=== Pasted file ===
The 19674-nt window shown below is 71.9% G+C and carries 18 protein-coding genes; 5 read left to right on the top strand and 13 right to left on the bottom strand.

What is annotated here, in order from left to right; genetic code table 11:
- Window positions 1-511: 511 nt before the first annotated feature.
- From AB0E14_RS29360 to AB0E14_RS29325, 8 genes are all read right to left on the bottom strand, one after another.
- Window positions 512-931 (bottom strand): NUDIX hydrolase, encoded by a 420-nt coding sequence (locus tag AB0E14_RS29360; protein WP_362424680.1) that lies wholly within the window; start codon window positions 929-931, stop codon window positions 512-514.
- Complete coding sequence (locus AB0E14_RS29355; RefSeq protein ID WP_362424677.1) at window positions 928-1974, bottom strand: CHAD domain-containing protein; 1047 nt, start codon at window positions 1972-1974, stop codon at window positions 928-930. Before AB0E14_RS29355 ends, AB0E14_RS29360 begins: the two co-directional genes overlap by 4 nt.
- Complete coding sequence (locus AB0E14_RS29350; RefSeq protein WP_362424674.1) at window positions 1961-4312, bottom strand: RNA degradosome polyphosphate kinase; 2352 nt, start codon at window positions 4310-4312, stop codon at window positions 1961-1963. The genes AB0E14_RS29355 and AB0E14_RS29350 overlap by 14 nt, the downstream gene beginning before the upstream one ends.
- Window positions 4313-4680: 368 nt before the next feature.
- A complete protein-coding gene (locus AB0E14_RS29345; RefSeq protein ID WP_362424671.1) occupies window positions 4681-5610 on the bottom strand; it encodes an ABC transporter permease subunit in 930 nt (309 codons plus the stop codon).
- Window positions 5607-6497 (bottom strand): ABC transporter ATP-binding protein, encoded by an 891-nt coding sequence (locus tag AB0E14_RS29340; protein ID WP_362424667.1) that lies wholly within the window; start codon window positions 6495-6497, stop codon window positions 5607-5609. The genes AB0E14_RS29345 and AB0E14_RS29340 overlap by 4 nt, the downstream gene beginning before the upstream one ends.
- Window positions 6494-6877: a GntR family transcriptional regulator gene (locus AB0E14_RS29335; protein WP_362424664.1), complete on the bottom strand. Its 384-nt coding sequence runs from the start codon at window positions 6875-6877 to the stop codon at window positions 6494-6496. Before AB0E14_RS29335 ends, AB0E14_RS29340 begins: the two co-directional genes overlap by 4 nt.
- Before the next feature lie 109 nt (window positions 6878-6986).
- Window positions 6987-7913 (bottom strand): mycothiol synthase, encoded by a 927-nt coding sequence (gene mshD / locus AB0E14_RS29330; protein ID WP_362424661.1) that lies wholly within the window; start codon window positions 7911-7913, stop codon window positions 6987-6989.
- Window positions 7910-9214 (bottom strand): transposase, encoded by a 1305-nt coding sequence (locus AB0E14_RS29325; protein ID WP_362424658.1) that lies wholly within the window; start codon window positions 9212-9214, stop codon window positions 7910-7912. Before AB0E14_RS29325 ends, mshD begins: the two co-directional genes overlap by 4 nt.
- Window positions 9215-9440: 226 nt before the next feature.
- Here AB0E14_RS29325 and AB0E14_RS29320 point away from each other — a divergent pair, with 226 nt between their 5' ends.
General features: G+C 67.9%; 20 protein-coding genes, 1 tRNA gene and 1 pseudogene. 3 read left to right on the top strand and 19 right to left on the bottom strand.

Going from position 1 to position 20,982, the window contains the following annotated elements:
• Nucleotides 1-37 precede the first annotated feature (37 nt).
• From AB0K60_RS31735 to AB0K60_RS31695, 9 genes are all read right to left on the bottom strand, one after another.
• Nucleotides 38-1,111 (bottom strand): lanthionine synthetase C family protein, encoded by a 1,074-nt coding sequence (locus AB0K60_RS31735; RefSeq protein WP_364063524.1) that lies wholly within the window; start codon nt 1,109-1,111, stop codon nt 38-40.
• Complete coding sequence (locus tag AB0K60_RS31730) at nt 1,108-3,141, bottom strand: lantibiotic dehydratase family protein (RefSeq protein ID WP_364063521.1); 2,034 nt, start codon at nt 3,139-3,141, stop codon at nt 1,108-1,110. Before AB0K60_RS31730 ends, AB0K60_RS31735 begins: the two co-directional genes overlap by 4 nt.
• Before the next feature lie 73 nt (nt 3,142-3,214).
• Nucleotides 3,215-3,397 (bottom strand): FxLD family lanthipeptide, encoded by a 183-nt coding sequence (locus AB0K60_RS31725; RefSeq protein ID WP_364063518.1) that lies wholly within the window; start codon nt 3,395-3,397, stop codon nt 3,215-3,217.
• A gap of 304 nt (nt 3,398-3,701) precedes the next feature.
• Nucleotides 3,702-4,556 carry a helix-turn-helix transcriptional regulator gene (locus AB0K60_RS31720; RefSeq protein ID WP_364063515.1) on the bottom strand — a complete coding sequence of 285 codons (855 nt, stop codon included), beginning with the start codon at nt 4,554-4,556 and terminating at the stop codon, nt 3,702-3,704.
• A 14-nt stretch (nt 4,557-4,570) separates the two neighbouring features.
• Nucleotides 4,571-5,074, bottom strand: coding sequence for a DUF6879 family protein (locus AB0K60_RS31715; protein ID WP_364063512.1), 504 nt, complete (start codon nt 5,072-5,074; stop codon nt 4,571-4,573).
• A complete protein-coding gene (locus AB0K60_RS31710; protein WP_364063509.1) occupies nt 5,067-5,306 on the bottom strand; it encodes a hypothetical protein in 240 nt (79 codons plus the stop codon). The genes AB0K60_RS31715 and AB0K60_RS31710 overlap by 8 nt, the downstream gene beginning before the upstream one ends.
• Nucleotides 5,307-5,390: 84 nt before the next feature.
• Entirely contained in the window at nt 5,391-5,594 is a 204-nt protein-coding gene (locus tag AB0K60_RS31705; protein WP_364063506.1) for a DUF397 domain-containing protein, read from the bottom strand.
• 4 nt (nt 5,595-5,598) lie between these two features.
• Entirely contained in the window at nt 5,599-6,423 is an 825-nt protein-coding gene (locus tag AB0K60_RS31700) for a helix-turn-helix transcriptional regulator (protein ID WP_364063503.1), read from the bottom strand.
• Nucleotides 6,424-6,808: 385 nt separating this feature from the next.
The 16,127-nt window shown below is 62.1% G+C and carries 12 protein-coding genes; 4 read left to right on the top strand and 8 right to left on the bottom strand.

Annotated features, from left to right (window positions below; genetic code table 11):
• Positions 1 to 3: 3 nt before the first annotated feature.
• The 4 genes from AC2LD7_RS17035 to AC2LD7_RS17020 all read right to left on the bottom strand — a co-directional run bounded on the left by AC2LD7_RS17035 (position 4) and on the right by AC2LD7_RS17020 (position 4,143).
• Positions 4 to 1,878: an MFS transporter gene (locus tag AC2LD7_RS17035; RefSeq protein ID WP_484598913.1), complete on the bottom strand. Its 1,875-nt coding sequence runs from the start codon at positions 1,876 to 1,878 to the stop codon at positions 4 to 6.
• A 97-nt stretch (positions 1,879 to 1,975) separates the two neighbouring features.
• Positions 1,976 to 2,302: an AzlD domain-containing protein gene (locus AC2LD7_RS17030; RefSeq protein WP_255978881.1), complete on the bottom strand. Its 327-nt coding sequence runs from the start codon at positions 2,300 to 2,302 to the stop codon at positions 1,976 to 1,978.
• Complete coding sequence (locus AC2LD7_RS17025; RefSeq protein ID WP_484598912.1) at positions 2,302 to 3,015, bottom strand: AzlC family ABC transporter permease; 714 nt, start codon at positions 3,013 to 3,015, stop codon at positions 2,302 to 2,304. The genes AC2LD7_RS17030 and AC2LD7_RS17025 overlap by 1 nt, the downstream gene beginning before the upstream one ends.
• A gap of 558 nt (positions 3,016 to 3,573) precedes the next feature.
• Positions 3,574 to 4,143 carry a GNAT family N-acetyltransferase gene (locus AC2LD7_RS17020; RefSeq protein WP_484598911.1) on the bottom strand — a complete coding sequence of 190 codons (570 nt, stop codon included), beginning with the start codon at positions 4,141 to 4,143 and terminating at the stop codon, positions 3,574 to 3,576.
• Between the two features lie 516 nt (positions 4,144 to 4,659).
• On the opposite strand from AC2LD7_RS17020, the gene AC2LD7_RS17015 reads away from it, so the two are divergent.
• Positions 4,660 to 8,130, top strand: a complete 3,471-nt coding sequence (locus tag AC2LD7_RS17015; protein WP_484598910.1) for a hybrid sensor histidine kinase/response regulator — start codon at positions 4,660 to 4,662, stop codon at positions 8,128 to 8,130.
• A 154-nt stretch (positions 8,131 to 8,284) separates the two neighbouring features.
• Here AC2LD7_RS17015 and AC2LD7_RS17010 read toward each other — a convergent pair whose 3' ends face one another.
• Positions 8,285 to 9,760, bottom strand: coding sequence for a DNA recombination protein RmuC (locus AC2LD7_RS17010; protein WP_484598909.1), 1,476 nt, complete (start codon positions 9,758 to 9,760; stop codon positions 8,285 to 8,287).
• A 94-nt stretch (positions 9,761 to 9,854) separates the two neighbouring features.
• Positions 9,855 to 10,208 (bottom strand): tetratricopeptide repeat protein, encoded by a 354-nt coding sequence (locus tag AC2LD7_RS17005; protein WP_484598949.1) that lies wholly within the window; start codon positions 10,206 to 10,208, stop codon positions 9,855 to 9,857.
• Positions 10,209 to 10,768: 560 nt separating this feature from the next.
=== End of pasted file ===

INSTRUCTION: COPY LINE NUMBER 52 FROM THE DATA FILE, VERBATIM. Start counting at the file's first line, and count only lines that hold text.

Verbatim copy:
• Positions 9,855 to 10,208 (bottom strand): tetratricopeptide repeat protein, encoded by a 354-nt coding sequence (locus tag AC2LD7_RS17005; protein WP_484598949.1) that lies wholly within the window; start codon positions 10,206 to 10,208, stop codon positions 9,855 to 9,857.